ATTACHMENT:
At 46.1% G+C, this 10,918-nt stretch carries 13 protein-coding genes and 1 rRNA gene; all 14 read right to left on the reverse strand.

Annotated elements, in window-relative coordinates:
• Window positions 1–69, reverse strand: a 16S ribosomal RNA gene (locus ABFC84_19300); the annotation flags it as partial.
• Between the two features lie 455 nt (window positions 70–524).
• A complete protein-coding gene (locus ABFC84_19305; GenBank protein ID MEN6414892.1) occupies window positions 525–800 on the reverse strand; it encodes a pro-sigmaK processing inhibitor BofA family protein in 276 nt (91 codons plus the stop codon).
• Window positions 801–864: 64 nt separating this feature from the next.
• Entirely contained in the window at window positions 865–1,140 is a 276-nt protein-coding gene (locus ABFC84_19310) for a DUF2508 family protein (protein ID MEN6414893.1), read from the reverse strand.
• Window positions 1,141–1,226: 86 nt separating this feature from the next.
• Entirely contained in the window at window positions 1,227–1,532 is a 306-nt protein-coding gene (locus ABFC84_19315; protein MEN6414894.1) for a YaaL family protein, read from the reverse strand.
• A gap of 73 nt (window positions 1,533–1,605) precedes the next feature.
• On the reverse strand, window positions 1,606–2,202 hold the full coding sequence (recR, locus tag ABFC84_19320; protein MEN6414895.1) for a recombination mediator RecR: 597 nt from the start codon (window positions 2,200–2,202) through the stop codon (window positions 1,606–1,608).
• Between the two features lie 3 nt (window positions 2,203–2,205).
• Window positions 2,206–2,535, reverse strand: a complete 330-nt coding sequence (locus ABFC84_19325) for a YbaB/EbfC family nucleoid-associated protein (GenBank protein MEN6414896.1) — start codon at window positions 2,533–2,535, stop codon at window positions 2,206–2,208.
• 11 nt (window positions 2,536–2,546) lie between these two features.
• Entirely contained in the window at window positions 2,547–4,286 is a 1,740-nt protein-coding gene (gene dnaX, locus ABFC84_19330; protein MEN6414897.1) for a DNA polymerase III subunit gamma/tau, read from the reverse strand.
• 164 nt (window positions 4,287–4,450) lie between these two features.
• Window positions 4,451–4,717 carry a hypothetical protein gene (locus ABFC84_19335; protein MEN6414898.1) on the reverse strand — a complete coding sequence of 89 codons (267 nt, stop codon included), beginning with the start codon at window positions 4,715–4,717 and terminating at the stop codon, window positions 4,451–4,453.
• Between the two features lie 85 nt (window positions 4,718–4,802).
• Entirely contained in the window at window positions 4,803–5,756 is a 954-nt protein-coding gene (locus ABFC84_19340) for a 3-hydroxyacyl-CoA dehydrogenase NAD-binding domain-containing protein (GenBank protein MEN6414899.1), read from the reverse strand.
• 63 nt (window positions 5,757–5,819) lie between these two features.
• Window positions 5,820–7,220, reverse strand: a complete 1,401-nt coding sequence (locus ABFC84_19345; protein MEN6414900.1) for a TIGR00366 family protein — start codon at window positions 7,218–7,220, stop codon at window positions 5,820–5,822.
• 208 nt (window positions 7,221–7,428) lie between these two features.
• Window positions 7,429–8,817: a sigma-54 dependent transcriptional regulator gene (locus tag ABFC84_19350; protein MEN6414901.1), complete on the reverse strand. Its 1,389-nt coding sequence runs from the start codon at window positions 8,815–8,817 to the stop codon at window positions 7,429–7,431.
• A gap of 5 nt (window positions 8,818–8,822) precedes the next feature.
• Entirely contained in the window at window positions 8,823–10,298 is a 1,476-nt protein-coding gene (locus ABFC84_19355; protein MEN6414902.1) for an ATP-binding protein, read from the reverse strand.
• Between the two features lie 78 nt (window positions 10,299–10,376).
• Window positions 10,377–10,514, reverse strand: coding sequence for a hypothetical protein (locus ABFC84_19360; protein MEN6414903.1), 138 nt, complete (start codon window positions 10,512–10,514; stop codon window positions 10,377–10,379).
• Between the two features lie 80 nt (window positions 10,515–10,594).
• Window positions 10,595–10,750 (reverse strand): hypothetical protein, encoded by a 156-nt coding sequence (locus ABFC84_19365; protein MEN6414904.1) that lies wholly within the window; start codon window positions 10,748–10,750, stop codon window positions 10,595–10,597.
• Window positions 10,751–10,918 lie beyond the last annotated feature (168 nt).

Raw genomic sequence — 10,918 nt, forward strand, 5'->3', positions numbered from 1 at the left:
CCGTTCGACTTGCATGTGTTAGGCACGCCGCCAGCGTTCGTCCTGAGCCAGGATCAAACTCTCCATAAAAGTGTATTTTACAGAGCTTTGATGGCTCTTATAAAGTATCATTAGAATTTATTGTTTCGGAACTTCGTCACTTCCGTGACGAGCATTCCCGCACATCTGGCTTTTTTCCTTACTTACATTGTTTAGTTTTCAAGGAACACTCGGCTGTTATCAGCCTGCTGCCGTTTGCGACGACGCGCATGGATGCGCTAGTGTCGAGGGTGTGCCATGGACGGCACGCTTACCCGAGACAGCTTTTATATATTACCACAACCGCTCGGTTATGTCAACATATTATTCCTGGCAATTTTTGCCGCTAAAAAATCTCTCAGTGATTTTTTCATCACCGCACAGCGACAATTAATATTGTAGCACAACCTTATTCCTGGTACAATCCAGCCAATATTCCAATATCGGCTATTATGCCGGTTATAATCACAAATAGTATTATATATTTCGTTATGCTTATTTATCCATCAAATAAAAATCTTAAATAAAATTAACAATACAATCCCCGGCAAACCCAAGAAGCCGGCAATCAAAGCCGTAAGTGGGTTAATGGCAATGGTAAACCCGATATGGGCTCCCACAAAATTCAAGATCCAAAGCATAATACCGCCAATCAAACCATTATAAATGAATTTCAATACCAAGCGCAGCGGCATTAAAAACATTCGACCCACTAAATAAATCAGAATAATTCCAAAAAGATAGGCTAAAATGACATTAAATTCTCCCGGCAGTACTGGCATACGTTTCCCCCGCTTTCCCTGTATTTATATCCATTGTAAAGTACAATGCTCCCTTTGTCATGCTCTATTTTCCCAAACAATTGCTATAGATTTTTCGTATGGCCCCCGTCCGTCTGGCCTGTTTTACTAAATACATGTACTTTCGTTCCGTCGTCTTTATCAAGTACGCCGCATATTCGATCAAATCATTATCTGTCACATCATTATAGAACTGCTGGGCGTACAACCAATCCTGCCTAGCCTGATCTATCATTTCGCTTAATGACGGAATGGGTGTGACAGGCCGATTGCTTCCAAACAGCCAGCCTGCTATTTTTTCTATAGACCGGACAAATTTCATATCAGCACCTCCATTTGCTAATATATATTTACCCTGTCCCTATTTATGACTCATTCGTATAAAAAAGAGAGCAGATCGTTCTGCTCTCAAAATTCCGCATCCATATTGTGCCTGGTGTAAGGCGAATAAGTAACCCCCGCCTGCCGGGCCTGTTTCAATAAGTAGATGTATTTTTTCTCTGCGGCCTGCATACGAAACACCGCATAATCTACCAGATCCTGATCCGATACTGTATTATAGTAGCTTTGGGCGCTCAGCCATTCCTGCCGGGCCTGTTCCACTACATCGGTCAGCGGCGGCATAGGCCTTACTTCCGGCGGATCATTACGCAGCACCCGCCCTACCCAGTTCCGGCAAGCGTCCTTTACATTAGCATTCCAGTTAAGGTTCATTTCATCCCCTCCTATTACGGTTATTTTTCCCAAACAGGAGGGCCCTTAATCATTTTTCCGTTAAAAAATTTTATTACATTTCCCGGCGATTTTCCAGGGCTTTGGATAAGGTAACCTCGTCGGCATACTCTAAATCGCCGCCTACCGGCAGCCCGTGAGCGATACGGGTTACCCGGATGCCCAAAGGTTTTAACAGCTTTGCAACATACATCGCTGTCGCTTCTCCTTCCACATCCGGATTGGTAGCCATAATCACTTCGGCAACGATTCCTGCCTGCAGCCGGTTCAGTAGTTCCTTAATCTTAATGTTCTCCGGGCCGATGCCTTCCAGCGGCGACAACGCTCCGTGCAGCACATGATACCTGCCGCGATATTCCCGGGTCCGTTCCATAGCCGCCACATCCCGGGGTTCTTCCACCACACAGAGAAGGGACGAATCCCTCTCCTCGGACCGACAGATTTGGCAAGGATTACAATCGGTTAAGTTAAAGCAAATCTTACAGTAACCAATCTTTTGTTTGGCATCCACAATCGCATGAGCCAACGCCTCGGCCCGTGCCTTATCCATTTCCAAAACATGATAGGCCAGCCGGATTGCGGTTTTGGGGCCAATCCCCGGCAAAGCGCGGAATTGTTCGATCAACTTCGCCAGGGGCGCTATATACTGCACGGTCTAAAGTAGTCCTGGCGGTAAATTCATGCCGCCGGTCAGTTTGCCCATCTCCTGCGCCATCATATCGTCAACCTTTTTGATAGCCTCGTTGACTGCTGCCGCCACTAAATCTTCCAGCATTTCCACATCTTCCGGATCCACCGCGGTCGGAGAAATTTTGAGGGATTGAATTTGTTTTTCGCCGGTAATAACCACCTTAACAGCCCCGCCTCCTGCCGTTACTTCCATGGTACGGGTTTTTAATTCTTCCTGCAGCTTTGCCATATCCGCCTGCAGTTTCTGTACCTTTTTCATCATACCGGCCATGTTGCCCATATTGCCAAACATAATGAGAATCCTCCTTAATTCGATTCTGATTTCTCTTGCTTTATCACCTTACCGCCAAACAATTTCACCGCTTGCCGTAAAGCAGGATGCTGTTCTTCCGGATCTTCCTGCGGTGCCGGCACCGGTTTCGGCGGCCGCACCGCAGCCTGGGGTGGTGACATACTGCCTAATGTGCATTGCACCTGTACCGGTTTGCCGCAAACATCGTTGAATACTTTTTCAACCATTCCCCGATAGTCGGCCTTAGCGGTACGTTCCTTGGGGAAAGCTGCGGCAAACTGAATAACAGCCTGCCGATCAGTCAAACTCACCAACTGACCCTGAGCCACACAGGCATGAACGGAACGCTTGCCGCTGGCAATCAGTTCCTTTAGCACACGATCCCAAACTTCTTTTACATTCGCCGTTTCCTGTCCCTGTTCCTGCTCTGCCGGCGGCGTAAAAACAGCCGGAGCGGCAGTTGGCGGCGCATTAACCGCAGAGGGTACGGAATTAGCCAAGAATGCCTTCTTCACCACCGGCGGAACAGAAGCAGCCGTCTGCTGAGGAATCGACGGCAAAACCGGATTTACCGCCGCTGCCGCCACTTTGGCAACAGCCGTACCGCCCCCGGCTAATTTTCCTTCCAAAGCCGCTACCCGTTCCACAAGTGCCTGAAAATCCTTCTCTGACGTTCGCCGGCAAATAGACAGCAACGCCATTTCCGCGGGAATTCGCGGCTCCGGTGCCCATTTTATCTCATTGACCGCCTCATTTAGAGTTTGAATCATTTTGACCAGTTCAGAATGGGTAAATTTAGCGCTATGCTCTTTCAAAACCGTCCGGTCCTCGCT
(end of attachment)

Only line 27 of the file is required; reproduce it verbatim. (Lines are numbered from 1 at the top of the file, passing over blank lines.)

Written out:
• Window positions 10,377–10,514, reverse strand: coding sequence for a hypothetical protein (locus ABFC84_19360; protein MEN6414903.1), 138 nt, complete (start codon window positions 10,512–10,514; stop codon window positions 10,377–10,379).